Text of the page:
In the West, we have a very fixed idea of what beauty comprises. To have a chance of being considered beautiful, women must be slim, youthful and have long hair. Things are very different in other countries and cultures though. It might surprise you just how different.
Not Just For Girls
This Central African tribe prize hold beauty contests – but this time, it’s the men on display! During festivals, the men compete to attract a wife, and are judged on their beauty and singing and dancing skills. As you can see from the picture, the guys go to a lot of effort!
The Bigger The Better
The western media might push thinness as desirable, but in many other cultures, big is most definitely beautiful. In many African countries, such as Mauritania and Nigeria, a skinny woman would be pitied. In fact, women are fed as much as possible to make them more beautiful (in the west, this is known as feeding and considered an extreme fetish).
While respecting other cultures is good, this is one ‘beauty feature’ that we can be glad has died out. In China, to achieve the effect of tiny feet, the bones were broken before binding, thus causing the woman lifelong pain and making it difficult for her to walk.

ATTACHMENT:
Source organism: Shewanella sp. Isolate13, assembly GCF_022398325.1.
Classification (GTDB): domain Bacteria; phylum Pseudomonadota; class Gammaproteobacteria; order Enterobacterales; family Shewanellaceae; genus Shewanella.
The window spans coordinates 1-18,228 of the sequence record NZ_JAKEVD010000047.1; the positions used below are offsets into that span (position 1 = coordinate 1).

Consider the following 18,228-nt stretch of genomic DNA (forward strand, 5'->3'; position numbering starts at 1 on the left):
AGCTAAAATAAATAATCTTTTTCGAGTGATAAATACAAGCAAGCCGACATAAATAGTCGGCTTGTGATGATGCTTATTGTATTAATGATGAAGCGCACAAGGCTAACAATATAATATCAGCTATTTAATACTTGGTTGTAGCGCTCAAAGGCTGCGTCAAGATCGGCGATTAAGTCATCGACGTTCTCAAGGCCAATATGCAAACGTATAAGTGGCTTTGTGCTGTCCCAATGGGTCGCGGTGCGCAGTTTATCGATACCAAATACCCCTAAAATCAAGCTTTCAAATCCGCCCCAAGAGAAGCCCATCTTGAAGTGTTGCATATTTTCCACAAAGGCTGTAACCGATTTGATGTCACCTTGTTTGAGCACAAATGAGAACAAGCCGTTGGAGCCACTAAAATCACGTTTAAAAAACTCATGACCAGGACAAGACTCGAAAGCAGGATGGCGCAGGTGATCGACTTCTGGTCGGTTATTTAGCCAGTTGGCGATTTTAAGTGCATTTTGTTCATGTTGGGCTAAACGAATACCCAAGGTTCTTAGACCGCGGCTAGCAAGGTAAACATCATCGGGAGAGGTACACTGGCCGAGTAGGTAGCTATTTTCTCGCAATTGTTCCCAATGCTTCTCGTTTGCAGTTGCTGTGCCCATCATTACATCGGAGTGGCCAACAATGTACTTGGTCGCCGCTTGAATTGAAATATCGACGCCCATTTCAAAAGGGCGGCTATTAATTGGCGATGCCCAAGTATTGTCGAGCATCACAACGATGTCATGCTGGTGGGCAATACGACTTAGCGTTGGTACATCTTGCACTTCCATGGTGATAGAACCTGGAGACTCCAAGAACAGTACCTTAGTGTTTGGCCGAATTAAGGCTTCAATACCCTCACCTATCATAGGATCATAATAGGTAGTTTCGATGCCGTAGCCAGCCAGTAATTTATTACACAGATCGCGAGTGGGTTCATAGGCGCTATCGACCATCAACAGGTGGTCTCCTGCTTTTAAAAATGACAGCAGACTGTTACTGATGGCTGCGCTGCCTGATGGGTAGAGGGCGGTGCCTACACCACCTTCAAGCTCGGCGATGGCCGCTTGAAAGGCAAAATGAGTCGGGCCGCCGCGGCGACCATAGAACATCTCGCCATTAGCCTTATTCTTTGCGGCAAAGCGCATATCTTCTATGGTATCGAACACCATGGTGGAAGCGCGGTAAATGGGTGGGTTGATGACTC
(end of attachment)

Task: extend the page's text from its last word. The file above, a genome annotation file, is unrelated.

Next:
For the Pa Dong tribe, who live along the Thai/Burmese border, beauty is a long, long neck. This effect is produced by circling the neck with brass rings, starting at the age of 6, and gradually adding more and more. The only time they are removed is on the girl’s wedding night.
Most of us will avoid going near a dentist unless we really have to, but Balinese people willingly submit to a rather extreme treatment. They have some of their teeth filed, which is meant to remove vices like arrogance. It was also practiced among the Upoto tribe in Africa, and among Aborigines.
We like to accentuate our lips with lipstick, but some African and Amazonian tribes consider that beauty is achieved by stretching the lip. They make a hole, which is gradually increased by inserting larger plates. As if that wasn’t painful enough, they may need some teeth removed to accommodate the plate.
Scars are considered ugly in the west, but for Karo girls in southern Ethiopia it will help them get a husband. As young girls, the skin on their stomach is cut to create scars, and when they have enough they are considered ready for marriage.